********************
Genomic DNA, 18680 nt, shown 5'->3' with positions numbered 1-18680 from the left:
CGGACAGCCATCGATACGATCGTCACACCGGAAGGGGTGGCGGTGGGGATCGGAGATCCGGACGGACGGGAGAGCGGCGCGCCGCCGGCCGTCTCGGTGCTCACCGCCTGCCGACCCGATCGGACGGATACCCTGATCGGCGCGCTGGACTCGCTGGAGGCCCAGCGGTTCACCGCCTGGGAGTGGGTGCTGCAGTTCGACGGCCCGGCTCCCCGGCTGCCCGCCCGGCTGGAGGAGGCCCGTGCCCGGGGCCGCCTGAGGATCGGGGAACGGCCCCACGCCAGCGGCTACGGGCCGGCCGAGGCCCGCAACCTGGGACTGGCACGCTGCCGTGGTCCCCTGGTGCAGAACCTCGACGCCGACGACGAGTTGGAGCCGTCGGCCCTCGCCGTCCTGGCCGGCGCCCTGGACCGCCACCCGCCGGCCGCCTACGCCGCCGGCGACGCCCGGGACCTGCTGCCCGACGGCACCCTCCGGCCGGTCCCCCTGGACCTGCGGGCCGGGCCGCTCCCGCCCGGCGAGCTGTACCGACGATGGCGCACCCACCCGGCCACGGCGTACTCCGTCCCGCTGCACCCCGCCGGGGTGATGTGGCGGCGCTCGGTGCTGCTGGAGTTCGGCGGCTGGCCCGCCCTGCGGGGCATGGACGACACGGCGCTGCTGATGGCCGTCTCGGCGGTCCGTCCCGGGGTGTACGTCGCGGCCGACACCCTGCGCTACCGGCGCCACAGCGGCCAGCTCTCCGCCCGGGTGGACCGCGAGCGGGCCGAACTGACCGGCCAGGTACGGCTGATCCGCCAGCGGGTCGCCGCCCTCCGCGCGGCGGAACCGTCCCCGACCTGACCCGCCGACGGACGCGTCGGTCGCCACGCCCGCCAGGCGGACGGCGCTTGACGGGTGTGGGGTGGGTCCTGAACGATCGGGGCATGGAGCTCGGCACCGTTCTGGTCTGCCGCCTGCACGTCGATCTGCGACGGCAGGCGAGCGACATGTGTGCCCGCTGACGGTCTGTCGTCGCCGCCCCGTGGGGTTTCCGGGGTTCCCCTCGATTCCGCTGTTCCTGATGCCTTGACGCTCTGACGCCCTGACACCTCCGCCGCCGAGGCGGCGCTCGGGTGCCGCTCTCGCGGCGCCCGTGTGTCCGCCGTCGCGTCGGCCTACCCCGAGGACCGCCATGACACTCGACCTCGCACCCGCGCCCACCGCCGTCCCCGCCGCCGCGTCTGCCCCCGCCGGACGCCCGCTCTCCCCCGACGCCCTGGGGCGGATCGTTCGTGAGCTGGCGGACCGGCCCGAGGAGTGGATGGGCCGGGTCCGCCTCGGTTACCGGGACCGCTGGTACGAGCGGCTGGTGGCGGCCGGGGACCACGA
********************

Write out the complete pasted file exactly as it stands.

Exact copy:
Genomic DNA, 18680 nt, shown 5'->3' with positions numbered 1-18680 from the left:
CGGACAGCCATCGATACGATCGTCACACCGGAAGGGGTGGCGGTGGGGATCGGAGATCCGGACGGACGGGAGAGCGGCGCGCCGCCGGCCGTCTCGGTGCTCACCGCCTGCCGACCCGATCGGACGGATACCCTGATCGGCGCGCTGGACTCGCTGGAGGCCCAGCGGTTCACCGCCTGGGAGTGGGTGCTGCAGTTCGACGGCCCGGCTCCCCGGCTGCCCGCCCGGCTGGAGGAGGCCCGTGCCCGGGGCCGCCTGAGGATCGGGGAACGGCCCCACGCCAGCGGCTACGGGCCGGCCGAGGCCCGCAACCTGGGACTGGCACGCTGCCGTGGTCCCCTGGTGCAGAACCTCGACGCCGACGACGAGTTGGAGCCGTCGGCCCTCGCCGTCCTGGCCGGCGCCCTGGACCGCCACCCGCCGGCCGCCTACGCCGCCGGCGACGCCCGGGACCTGCTGCCCGACGGCACCCTCCGGCCGGTCCCCCTGGACCTGCGGGCCGGGCCGCTCCCGCCCGGCGAGCTGTACCGACGATGGCGCACCCACCCGGCCACGGCGTACTCCGTCCCGCTGCACCCCGCCGGGGTGATGTGGCGGCGCTCGGTGCTGCTGGAGTTCGGCGGCTGGCCCGCCCTGCGGGGCATGGACGACACGGCGCTGCTGATGGCCGTCTCGGCGGTCCGTCCCGGGGTGTACGTCGCGGCCGACACCCTGCGCTACCGGCGCCACAGCGGCCAGCTCTCCGCCCGGGTGGACCGCGAGCGGGCCGAACTGACCGGCCAGGTACGGCTGATCCGCCAGCGGGTCGCCGCCCTCCGCGCGGCGGAACCGTCCCCGACCTGACCCGCCGACGGACGCGTCGGTCGCCACGCCCGCCAGGCGGACGGCGCTTGACGGGTGTGGGGTGGGTCCTGAACGATCGGGGCATGGAGCTCGGCACCGTTCTGGTCTGCCGCCTGCACGTCGATCTGCGACGGCAGGCGAGCGACATGTGTGCCCGCTGACGGTCTGTCGTCGCCGCCCCGTGGGGTTTCCGGGGTTCCCCTCGATTCCGCTGTTCCTGATGCCTTGACGCTCTGACGCCCTGACACCTCCGCCGCCGAGGCGGCGCTCGGGTGCCGCTCTCGCGGCGCCCGTGTGTCCGCCGTCGCGTCGGCCTACCCCGAGGACCGCCATGACACTCGACCTCGCACCCGCGCCCACCGCCGTCCCCGCCGCCGCGTCTGCCCCCGCCGGACGCCCGCTCTCCCCCGACGCCCTGGGGCGGATCGTTCGTGAGCTGGCGGACCGGCCCGAGGAGTGGATGGGCCGGGTCCGCCTCGGTTACCGGGACCGCTGGTACGAGCGGCTGGTGGCGGCCGGGGACCACGA